This is a book which teaches beginner fingerstyle techniques (at the beginning) but, staggeringly, will often neglect to count you in before an exercise. All you get is "ok, go" and you're expected to know when to start and what tempo to play at. Tricky for most people I imagine, let alone beginners.

One of the ways this book stands out from others I've used is in the performance pieces. Blokey songs are sung by the author and he's taken the time and effort to find a woman (or a very talented man) to sing the more feminine numbers. Unfortunately this quickly becomes irritating he and his lady friend's vocals drown out the guitar. So if you're struggling with a bar full of tricky pull offs and hammer ons, and consider interrogating the backing track to figure out the rhythm, don't bother - Hanson and his songstress would rather you hear them wail.

In case you think I just struggled with the exercises and fancied a rant - that's not the case. I'm not quite at the end but most of them have been pretty tame so far. But I did fancy a rant.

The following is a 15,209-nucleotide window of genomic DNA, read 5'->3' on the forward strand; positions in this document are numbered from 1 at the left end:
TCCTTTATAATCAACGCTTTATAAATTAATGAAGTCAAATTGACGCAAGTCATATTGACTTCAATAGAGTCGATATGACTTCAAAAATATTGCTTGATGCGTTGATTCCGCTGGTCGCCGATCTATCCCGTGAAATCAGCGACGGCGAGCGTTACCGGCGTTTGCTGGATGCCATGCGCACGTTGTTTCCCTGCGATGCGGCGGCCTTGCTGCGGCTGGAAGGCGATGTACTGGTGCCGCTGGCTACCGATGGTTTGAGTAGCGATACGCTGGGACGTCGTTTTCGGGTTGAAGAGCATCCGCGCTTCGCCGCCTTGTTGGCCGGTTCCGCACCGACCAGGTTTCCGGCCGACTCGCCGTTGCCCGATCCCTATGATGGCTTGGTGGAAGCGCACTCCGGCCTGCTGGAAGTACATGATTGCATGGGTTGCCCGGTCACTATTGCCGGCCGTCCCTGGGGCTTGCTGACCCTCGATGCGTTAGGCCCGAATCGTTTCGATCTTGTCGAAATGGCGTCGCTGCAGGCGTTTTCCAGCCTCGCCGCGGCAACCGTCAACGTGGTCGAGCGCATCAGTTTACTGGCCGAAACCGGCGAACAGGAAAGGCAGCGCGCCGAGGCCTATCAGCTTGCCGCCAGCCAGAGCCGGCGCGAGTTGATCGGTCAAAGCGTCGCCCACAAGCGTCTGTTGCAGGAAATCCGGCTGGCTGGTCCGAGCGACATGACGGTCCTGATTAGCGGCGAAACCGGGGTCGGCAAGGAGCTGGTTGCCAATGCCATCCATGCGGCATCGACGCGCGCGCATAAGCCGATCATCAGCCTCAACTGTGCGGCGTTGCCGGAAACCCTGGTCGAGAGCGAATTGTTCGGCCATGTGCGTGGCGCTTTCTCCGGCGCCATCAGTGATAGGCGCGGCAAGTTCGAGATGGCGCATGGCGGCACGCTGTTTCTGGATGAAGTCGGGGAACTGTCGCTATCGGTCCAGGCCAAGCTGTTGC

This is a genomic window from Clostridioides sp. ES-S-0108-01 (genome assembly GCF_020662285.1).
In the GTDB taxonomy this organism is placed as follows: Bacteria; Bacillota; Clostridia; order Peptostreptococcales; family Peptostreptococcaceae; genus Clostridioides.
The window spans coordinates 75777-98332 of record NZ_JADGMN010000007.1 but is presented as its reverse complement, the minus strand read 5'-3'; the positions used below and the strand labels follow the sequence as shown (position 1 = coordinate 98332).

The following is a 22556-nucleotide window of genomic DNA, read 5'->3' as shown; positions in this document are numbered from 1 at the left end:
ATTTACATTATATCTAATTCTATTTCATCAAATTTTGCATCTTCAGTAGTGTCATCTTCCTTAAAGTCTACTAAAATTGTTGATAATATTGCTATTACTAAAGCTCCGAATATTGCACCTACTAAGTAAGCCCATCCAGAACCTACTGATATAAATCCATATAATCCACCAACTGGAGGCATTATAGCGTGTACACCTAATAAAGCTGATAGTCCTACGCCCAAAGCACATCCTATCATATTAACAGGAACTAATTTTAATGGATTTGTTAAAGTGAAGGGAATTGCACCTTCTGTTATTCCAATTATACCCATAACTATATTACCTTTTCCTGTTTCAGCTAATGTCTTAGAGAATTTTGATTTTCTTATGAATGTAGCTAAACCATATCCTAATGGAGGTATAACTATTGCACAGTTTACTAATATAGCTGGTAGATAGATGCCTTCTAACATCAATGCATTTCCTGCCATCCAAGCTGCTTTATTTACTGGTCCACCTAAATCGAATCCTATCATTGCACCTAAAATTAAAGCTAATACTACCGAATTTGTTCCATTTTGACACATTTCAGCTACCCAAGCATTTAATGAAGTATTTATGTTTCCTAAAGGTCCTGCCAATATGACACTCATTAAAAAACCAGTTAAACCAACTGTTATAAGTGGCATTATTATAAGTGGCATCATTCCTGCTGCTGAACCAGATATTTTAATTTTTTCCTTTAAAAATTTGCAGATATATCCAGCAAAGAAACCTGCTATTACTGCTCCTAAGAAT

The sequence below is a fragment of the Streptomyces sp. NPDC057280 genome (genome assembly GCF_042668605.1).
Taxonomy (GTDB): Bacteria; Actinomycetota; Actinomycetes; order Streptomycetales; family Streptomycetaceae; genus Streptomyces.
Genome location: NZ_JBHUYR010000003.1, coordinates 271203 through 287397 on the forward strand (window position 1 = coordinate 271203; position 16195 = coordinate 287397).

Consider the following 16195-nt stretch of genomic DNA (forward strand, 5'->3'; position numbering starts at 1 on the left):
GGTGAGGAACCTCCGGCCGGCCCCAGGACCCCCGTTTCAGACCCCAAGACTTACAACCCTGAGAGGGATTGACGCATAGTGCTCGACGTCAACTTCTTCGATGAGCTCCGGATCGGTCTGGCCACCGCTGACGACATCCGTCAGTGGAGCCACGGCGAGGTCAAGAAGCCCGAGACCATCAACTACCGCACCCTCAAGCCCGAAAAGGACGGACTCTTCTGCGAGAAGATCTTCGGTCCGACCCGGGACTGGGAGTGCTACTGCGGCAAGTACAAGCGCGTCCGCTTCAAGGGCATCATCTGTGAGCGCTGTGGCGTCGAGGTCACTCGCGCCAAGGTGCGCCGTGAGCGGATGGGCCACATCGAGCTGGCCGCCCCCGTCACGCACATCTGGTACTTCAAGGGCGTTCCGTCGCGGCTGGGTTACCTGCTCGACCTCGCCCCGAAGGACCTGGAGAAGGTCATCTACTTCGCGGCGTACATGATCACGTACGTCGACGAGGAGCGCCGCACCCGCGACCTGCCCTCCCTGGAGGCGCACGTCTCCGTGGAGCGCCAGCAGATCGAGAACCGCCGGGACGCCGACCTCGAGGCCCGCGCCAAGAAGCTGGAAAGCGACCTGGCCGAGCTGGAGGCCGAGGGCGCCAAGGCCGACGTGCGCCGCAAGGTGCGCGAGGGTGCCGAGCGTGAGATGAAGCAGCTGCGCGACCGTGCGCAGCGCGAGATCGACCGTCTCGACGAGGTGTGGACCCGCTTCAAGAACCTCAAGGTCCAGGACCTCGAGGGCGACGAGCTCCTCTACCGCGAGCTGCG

To those who have given it five stars - I can only assume you've never seen another songbook in your lives and beg you to explore the alternatives. To prospective buyers: Keep looking.
Comment Comment (1) | Permalink | Most recent comment: Mar 1, 2013 1:12 AM GMT


Forza Motorsport 3 (Xbox 360)
Forza Motorsport 3 (Xbox 360)
Offered by bid2win-ltd
Price: £6.99

3.0 out of 5 stars This is not motorsport, 3 Sep 2010
= Fun:3.0 out of 5 stars 
For those of you that enjoy motorsport - be warned - the title is grossly misleading. Yes - there are races. And yes - he who crosses the line first is the winner, but that's about as 'sport' as it gets.

It follows the same tedious path that was tediously laid by Gran-boring-Turismo, only it manages to be about seven hundred times more offensive.